London Crown Prosecution Service reviewing lawyer Catherine Wear said: “Hussain preyed on the vulnerabilities of women passengers, cutting the clothing of two of his victims and sexually assaulting them after they had passed out in the back of his cab following nights out in Shoreditch.

“The strong CPS prosecution case which led to today’s late guilty pleas showed that there could have been no question of these women consenting to any sexual activity as Hussain initially claimed.

“We are grateful to these brave women for having the courage to come forward and glad these admissions have spared them from any court appearances.”

Editorial Comment :


It's a sad fact that the public are not protected from these animals who perform these serious sexual attacks. 

We heard from Rachel Griffin of the Suzy Lamplugh trust, that the most favoured method of dangerous sexual predators is touting, picking up unrecorded passengers who have been drinking, but TfL turned a death ear. 


Instead of employing sufficient manpower to police the trade they licence, combating blatent touting in busy areas and protecting night revellers from sexual deviants, TfL would rather concertrate on harassing Taxi drivers just incase they are not wearing their badge properly, or committing the heinous act of 'over ranking'. 

But even worse is the treatment these cases recieve in the media. It's very rare that the headline reads 'Minicab' or 'Private Hire' driver rapes passenger, it's usually headed...'Taxi driver' rapes passenger. These statements appear never to be questioned by TfL.

The overpaid directors/managers at TfLTPH are as much to blame for this type of crime as Jahir Hussain... for putting budget before the safety of the public. 

It's not gone unnoticed to the Taxi trade, the training given to recently commissioned compliance officers is woefully inadequate.

Tuesday, May 16, 2017

Warning Over Bogus Taxi And Private Hire Vehicles Touting For Trade In Hartlepool.

A WARNING has been issued following reports of unlicensed minicabs operating and visibly touting in the region.

Hartlepool Borough Council has received reports that a number of vehicles have been seen on Friday and Saturday nights in the town centre area offering their services to revellers.

There are also reports that ‘cheap Taxi/Private Hire rides’ are being offered via Facebook and other social media, from an operator not licensed in the Hartlepool area.

Ian Harrison, the Council’s trading standards and licensing manager, said: “Vehicles that are operating as unlicensed and passengers will not be insured. Therefore, anyone travelling in them is putting themselves at risk. There are also obvious dangers associated with accepting a lift from a complete stranger who has not been the subject of rigorous independent checks.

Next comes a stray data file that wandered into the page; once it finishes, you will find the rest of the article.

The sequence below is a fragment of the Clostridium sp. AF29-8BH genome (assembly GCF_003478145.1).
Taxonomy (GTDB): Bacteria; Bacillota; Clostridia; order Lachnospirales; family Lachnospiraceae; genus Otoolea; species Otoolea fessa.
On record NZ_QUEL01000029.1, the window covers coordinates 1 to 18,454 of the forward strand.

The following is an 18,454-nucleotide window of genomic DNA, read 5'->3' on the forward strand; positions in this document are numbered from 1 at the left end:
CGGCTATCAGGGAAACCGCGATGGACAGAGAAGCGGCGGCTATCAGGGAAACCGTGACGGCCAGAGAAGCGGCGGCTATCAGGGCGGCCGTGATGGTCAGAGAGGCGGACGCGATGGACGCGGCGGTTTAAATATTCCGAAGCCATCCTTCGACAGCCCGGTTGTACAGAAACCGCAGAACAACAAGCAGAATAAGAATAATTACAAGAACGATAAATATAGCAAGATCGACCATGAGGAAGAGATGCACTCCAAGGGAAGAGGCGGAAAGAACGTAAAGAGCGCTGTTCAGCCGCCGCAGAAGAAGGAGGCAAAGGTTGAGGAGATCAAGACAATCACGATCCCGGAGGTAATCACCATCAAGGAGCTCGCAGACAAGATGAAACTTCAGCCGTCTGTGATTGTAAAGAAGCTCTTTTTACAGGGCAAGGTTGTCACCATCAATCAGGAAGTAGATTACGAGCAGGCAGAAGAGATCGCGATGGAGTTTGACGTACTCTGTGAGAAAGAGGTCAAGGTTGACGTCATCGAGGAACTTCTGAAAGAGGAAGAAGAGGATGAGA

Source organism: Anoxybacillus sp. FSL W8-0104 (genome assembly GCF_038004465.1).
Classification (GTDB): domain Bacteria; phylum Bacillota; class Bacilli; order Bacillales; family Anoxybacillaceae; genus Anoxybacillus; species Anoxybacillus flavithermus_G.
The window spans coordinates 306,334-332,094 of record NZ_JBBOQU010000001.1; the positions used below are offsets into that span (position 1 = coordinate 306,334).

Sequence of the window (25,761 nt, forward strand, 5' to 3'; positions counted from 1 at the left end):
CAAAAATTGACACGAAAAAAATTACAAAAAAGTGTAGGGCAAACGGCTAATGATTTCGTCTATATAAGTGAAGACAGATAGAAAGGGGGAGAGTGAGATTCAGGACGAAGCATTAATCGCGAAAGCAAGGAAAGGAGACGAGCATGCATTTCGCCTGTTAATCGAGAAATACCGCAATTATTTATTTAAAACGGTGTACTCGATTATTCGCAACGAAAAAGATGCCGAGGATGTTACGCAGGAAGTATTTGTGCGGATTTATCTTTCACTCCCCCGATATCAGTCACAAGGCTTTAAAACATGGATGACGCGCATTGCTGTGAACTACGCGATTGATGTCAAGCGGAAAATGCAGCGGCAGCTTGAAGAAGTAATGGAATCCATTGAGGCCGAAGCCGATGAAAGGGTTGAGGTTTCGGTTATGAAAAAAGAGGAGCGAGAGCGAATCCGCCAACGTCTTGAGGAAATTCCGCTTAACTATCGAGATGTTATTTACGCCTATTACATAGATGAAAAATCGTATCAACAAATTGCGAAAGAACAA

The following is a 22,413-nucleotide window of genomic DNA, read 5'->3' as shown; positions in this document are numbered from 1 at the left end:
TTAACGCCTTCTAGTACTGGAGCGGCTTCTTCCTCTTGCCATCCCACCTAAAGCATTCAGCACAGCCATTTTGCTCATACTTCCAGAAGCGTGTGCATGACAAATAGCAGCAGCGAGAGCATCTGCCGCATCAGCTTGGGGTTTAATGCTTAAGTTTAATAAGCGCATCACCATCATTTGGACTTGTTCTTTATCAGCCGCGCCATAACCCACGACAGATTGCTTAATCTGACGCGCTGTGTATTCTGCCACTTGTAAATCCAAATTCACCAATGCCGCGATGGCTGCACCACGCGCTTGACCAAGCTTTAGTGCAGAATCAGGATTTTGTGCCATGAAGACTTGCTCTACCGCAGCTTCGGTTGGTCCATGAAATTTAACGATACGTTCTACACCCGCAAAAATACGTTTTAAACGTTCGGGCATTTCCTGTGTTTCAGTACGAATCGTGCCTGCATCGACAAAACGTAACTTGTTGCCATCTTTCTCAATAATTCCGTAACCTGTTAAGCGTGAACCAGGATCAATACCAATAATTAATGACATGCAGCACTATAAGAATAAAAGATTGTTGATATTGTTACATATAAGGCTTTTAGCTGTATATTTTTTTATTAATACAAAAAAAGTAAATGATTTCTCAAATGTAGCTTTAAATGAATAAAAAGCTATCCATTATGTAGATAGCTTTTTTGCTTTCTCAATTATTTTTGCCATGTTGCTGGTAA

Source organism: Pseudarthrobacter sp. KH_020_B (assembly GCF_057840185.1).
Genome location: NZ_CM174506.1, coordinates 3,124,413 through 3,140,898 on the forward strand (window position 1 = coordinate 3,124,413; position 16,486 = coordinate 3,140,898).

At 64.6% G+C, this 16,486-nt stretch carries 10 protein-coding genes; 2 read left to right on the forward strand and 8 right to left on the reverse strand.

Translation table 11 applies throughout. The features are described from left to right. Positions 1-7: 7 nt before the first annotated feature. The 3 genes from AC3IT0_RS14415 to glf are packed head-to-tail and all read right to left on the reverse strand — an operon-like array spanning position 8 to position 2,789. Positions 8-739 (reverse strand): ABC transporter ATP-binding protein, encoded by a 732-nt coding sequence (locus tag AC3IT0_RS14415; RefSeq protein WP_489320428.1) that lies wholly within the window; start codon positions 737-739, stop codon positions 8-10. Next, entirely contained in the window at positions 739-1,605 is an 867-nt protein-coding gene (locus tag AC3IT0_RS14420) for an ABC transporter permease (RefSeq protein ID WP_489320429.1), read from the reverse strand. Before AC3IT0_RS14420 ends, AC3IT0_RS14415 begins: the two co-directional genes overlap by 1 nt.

“I am greatly concerned about the motives behind those who are offering ‘cheap’ taxi rides to people who have been enjoying a night out and who may have had too much to drink. Not only may they be putting the public at risk but they also undermine the trust that the public can have in the licensed taxi trade".

GMB Start Process For Legal Action Against Transport For London.

We want to remind TfL of their obligations to all London transport users and not just to powerful lobbyists at Uber.

GMB, the union for private hire drivers, has today, 16 May 2017, has started the process for legal action against TfL to ensure they force Uber to guarantee safe working practices and basic employment rights, like minimum wage and holiday pay, before they renew the 5 year licence on 31 May.

GMB has written to TfL [1] outlining their statutory responsibility to ensure the safety of both the public and private hire drivers in London.

Uber’s current business model necessitates drivers to work excessive hours and TfL must impose conditions to secure the health and safety of drivers, passengers and other road users before the renewal of Uber’s Private Hire Vehicle operator’s licence.

The letter from GMB states that for TfL to properly and lawfully discharge its statutory obligations it must make sure Uber:

-       Limit and enforce maximum, daily, weekly and annual hours a driver is permitted to work in London

-       Limit the number of drivers permitted by Uber to work within London

-       Ensure Uber drivers in London are paid a minimum guaranteed income

In October, GMB won a ground-breaking victory against Uber. [2]

The ruling of the court means drivers are entitled to be paid at least the national minimum wage and holiday pay amongst other benefits.

This landmark case has major implications for more than 30,000 drivers across England and Wales and Uber are currently contesting the decision in the employment appeal tribunal.

Warren Kenny, GMB Regional Secretary London Region said:

"GMB stand at the forefront of ensuring a fair balance between the respective rights of employers and workers in the logistics and private hire transport sector.

“We want to remind TFL of their obligations to all London transport users and not just to powerful lobbyists at Uber, and hope they will decide to impose the reasonable conditions we have requested to Ubers licence."

Maria Ludkin, GMB Legal Director, said:

"We have widespread evidence of a culture of excessive hours being driven by workers frequently being paid below the living wage as they try to make ends meet.

“We hope TFL will take their responsibilities as a transport regulator as seriously as the employment courts have when reviewing Ubers’ practices and procedures."


Contact: GMB press office on 07958 156846 or at